[Pkg-nagios-devel] Bug#608455: Bug#608455: Bug#608455: nagios3: return_code of passive checks sent via nsca to central server are in wrong format

Alexander Wirt formorer at formorer.de
Sun Jan 2 17:08:06 UTC 2011

leee schrieb am Sunday, den 02. January 2011:

> The problem is _not_ with the supplied submit_check_result_via_nsca 
> bash script itself, but with the data being passed to that script 
> on the distributed clients.
> To check that I was receiving the data from the (remote/distributed) 
> passive checks on the central monitoring server, I ran a 'cat' 
> command against the input pipe on the central monitoring server: a 
> portion of the output is shown below...
> Mountain:~# cat /var/lib/nagios3/rw/nagios.cmd
> Offset 1.148838783e-05 secs
> Packet loss = 0%, RTA = 0.08 ms
> [1293975964] 
> PROCESS_SERVICE_CHECK_RESULT;Benthic;Platform;0;Linux-2.6.32-i686-with-debian-5.0.7
> [1293975984] PROCESS_SERVICE_CHECK_RESULT;Benthic;Postgres;0;OK - 
> database template1 (0 sec.)
> [1293976004] PROCESS_SERVICE_CHECK_RESULT;Benthic;Disk Space;0;DISK 
> WARNING - free space: /common 2780 MB (17% inode=99%):
> [1293976014] PROCESS_SERVICE_CHECK_RESULT;Benthic;Process 
> Count;0;PROCS OK: 155 processes
> ^C
> Mountain:~#
> Note that the Disk Space entry at [1293976004] shows a return_code 
> of 0 even though the check result data indicates a warning.
There is nothing like a string result. Such a thing does not exist. Only the
return-code counts. 
> (Be aware that running a cat command against the input pipe on the 
> central monitoring server will empty the pipe before Nagios can 
> read it, which Nagios will interpret as receiving _no_ results from 
> its distributed clients.  If this is done on a 'live' system then 
> the appropriate notifications will be raised and you will lose that 
> monitoring data)
> I then amended the submit_check_result_via_nsca bash script to write 
> its input data out to a text file (in addition to transmitting it 
> to the central monitoring server - just duplicate the $printfcmd 
> command at the end of the xcript but divert it to a file with write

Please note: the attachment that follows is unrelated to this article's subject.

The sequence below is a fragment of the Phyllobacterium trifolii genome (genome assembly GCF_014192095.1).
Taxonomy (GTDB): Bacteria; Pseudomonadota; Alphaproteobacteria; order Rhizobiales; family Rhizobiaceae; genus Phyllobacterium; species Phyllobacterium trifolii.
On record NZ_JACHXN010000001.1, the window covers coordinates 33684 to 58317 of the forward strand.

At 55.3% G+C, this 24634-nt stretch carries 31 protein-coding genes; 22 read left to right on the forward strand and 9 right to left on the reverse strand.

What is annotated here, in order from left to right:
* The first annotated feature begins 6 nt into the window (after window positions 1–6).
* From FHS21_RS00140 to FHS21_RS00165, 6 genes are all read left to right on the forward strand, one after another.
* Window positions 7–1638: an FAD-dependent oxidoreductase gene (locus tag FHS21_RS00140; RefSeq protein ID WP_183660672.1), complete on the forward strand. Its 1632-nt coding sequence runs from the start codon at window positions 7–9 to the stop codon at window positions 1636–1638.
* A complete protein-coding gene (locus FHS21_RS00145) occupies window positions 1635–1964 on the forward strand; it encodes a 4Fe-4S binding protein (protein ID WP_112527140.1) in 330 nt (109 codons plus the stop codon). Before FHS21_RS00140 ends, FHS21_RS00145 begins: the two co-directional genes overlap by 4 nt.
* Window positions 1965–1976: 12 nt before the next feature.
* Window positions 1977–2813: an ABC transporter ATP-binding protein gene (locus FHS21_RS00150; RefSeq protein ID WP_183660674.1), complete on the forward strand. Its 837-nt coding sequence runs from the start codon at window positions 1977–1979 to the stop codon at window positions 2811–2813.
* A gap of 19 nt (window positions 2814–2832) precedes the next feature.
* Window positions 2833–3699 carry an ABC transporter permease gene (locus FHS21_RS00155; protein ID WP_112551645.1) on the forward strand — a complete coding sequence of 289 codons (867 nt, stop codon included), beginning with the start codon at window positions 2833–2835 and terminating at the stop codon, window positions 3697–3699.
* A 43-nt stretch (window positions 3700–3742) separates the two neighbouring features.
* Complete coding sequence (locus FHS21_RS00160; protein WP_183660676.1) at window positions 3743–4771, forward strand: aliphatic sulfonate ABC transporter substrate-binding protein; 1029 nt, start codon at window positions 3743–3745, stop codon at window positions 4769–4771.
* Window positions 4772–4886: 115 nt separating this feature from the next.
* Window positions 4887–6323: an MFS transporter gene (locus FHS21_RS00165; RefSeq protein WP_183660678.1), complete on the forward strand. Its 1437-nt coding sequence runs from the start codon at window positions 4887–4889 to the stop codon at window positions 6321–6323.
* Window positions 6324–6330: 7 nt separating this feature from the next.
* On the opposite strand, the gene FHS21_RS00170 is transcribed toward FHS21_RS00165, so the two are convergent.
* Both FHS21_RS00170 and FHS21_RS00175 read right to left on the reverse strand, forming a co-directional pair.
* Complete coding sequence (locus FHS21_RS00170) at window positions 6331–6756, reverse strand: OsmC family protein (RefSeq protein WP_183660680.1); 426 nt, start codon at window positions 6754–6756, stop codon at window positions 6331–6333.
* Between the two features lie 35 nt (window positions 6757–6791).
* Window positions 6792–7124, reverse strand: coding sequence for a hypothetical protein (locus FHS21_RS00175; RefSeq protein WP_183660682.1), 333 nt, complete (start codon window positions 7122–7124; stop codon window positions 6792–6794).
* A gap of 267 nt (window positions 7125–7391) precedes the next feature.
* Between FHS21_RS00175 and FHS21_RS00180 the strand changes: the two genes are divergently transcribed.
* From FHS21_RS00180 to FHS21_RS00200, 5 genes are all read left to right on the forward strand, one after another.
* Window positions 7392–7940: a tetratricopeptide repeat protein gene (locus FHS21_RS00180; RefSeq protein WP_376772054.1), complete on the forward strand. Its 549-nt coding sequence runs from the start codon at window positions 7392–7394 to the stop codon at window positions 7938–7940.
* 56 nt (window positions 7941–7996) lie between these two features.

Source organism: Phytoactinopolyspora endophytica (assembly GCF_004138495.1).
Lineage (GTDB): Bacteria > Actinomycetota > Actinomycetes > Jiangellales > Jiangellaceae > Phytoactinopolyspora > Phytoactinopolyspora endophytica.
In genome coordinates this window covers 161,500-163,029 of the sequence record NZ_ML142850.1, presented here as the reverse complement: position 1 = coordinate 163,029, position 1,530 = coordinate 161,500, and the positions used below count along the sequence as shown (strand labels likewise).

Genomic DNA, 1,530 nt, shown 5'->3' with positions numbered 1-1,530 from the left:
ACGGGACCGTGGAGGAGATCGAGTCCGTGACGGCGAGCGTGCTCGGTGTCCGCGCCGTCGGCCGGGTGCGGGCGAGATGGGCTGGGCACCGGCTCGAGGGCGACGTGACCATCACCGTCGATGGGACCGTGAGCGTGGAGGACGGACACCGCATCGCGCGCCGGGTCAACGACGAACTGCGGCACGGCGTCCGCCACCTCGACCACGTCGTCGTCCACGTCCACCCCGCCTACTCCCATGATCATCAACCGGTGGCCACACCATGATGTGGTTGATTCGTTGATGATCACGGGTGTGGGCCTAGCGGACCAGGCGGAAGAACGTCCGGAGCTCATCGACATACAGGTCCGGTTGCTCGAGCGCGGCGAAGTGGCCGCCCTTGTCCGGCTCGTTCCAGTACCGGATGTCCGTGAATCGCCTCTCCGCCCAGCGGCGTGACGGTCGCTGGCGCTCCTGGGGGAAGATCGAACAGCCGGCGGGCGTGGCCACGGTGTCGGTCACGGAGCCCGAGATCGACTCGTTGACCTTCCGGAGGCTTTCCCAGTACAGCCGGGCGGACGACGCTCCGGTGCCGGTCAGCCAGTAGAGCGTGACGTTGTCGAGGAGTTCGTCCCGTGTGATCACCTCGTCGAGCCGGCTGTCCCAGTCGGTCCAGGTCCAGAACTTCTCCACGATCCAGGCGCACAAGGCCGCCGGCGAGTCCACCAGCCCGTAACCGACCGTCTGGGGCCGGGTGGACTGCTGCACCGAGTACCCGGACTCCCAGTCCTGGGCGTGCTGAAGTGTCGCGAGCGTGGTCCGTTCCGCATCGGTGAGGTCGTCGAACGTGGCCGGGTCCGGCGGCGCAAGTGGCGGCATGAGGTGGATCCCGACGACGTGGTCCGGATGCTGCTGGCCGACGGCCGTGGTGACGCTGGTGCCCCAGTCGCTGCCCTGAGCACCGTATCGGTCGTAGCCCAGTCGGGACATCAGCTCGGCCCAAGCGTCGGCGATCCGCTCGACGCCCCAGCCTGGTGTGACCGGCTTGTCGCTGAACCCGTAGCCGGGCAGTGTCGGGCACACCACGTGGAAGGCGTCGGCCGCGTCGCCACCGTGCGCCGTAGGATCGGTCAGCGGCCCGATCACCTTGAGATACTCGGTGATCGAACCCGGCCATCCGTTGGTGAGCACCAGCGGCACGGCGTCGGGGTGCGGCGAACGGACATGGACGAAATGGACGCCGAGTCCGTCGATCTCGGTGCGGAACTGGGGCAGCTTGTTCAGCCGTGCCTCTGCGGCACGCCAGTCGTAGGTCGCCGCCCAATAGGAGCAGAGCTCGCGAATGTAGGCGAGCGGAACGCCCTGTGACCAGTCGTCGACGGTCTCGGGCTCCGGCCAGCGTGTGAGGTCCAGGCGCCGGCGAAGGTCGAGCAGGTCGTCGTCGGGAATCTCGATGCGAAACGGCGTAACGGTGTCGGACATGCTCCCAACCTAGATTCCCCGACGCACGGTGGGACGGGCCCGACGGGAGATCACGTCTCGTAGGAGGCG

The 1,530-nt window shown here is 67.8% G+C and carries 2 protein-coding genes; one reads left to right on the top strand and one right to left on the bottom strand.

> permissions instead of piping it to the send_nsca command) and got 
> the follwing results...
> Benthic	NTP	OK	NTP OK: Offset 1.148838783e-05 secs
> Benthic	PING	OK	PING OK - Packet loss = 0%, RTA = 0.08 ms
> Benthic	Platform	OK	Linux-2.6.32-i686-with-debian-5.0.7
> Benthic	Postgres	OK	OK - database template1 (0 sec.)
> Benthic	Disk Space	WARNING	DISK WARNING - free space: /common 2780 
> MB (17% inode=99%):
> Benthic	Process Count	OK	PROCS OK: 155 processes
> Benthic	SSH	OK	SSH OK - OpenSSH_5.1p1 Debian-5 (protocol 2.0)
What are the return codes? Only they are interesting. And where are they
exactly coming from?

> (I also repeated this experiment after deliberately stopping one of 
> the monitored services, to force a return_code of "CRITICAL", and 
> found that the return_code received on the central monitoring 
> server was still 0)
> So it appears that the return_code supplied to the 
> submit_check_result_via_nsca bash script on the remote/distributed 
> clients is a string, with possible values of 
> OK/WARNING/CRITICAL/UNKNOWN, instead of the numeric values of 
> 0/1/2/3.  Furthermore, all string values are converted to 0 by the 
> time that they are placed into the central monitoring server's 
> input pipe, either by the /usr/sbin/send_nsca command running on 
> the remote/distributed client, or by the receiving nsca agent 
> running on the central monitoring server.
Who feeds the data? The obsession handler? And if yes, how does the config


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